As governments and tech giants around the world continue their attempt to weaken online privacy through strict surveillance laws and porous privacy policies, users are also increasingly getting drawn to anonymous web browsing as a means of boosting privacy, evading censorship, and accessing websites that aren’t available in their country or workplace network.
How web proxies work
Most Internet users have found solace in the use of web proxies as a means to accessing the Internet anonymously. The majority of these web proxies are offered for free under the term open proxies – this has partly contributed to its soaring popularity. Think of a web proxy is a computer that acts as an intermediary between yours and a website, allowing you to anonymously browse the Web.
Whenever a user connects to a web proxy server and makes a request for a web page such as www.themaiguard.com residing in a remote server say abc.com. The proxy responds by reaching out to the website and pulling the requested web page, and sends it back to you as shown in the diagram below. The advantage is that the website you go to through the proxy only sees the proxies’ internet address and not yours. A proxy is therefore a good way to safely navigate the web without revealing your real internet address to the sites you visit.
Image credit: Wikipedia
However, the major problems with using free web proxies are the fact that you may not know who is operating them. They could be cyber criminals, intelligence agencies’ honeypot, or a legitimate company with sinister business practices. Although a proxy server hides your identity and activities from the sites you visit. Nevertheless, it can potentially see everything you are doing online. This raises concerns about trust. The question you should ask yourself is: why would someone spend so much money setting up a web proxy only to offer it for free? Can such a business entity be trusted with your data?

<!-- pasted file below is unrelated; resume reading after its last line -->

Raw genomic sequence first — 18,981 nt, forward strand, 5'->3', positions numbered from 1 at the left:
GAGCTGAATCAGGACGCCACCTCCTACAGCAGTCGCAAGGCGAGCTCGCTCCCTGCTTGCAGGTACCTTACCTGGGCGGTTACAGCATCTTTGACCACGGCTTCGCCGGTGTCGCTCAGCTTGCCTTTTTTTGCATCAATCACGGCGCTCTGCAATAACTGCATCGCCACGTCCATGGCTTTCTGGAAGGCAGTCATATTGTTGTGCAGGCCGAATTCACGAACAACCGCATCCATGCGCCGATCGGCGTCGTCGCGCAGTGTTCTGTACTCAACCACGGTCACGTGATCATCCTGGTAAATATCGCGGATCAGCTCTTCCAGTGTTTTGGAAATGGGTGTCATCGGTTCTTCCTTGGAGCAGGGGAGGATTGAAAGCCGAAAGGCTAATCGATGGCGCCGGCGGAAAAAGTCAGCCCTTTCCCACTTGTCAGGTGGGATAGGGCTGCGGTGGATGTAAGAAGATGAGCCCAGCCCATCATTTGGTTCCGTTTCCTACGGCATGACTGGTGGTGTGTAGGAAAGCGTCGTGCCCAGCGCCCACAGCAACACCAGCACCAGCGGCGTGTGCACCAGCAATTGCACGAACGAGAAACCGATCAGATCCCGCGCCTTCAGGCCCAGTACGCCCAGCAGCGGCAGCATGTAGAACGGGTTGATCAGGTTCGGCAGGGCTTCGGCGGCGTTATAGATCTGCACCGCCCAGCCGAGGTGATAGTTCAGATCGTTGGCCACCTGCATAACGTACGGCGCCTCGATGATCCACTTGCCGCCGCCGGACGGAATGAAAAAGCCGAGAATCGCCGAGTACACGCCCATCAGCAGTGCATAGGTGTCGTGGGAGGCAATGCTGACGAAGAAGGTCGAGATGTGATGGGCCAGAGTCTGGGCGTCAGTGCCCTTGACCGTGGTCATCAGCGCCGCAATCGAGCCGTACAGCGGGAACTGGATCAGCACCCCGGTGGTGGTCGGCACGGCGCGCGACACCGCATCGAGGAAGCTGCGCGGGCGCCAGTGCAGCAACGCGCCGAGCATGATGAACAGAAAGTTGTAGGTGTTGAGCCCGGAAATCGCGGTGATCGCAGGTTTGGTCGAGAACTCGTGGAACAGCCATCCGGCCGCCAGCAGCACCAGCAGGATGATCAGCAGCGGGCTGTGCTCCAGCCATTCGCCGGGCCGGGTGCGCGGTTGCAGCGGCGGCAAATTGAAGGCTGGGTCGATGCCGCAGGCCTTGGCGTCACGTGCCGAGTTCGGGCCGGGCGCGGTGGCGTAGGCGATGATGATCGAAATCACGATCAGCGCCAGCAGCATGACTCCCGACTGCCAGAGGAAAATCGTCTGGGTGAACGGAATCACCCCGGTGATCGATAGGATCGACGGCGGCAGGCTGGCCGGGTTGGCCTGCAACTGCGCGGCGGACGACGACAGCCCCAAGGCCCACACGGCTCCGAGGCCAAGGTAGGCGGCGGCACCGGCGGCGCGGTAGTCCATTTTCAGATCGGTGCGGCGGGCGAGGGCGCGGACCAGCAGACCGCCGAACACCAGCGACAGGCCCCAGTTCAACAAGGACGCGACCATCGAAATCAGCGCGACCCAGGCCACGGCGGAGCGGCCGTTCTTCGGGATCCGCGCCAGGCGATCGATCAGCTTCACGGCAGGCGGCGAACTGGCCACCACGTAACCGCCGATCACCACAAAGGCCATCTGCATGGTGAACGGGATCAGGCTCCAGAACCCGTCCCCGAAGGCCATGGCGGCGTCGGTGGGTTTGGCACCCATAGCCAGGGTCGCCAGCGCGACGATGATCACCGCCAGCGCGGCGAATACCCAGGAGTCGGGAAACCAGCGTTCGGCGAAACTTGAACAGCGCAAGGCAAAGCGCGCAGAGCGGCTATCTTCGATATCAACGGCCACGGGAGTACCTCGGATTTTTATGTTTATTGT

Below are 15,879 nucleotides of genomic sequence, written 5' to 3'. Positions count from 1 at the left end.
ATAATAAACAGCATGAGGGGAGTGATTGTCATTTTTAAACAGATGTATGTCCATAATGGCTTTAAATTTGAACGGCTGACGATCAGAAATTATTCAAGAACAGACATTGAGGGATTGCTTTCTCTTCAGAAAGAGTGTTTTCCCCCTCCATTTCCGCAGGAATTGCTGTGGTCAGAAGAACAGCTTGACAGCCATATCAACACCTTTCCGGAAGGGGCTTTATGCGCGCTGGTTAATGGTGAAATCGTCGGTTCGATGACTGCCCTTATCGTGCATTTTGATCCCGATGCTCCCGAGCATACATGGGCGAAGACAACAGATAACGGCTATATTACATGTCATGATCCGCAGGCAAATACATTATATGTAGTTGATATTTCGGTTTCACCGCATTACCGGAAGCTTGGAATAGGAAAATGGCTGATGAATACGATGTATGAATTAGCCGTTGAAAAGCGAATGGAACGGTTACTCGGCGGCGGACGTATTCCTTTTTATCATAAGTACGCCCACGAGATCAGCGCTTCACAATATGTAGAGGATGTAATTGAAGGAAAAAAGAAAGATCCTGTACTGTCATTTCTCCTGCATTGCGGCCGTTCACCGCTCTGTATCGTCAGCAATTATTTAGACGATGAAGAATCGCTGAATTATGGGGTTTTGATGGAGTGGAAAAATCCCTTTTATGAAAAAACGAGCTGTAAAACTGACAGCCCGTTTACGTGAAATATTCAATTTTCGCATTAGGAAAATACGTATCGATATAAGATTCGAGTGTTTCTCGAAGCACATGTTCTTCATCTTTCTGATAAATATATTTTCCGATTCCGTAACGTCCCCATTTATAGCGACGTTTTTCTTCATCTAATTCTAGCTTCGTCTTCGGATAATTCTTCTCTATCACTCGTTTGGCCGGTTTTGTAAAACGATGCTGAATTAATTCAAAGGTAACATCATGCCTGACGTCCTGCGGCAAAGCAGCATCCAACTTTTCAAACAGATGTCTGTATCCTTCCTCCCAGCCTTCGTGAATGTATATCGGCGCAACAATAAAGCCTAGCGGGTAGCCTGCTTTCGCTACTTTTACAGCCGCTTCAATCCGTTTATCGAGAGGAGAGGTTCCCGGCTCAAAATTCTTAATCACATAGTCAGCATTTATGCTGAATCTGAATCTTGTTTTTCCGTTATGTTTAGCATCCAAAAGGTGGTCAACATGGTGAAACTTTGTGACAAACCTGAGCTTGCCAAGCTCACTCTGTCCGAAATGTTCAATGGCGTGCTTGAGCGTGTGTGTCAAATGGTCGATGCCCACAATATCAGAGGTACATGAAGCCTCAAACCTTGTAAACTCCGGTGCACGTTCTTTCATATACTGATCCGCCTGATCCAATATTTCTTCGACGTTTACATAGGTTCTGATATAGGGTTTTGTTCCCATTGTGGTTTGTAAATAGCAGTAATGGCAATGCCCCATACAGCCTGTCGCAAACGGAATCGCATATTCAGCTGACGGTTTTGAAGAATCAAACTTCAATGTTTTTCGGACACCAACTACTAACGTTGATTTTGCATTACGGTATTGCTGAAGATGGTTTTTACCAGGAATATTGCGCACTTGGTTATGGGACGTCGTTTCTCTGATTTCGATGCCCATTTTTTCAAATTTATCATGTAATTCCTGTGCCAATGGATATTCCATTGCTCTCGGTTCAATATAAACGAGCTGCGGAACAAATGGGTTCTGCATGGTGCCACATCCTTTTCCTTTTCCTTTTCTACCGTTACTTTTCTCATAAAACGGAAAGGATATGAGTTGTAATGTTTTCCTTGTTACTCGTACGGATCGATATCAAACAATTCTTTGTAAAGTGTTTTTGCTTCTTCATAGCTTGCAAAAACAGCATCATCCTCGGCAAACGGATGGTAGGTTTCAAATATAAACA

Free Web proxies are not secure
With the rising trend in global mass surveillance and theft of sensitive personal information, the use of HTTPS protocol to encrypt web traffic is becoming increasingly important. HTTPS signals the web browser to use an added encryption layer – known as SSL/TLS, to protect web traffic. By deliberately preventing customers from using the Web securely, Haschek warns these open proxies can potentially analyze your traffic, force you to participate in distributed denial-of-service (DDoS) attacks on websites and steal your sensitive information such as credit card or logins details.
Are there better alternatives?
For those already using or insists on using web proxies, Haschek created a free tool to help you confirm if a given proxy is not manipulating web content or forcing users to load unencrypted web pages. He however recommends avoiding free proxies completely. In his words, “tell your friends never to use free proxies…” As the saying goes, “if you are not paying for a product, you are most likely the product”.
But it’s not all gloomy though, secure alternatives do exist. One good example of such is Virtual Private Network (VPN). Subscribing to a premium VPN service is a good place to begin. The fact that most VPN providers rely on earnings from monthly or yearly service subscriptions to sustain their operations, they are less likely to resort to manipulating web content or traffic in order to injecting ads– this is not to say that all paid VPN services give adequate consideration to their customer’s privacy. To be on the safe side, avoid those that keep logs of your web browsing activities as they are more likely to engage in obnoxious practices.
A version of this article appeared on vpnMentor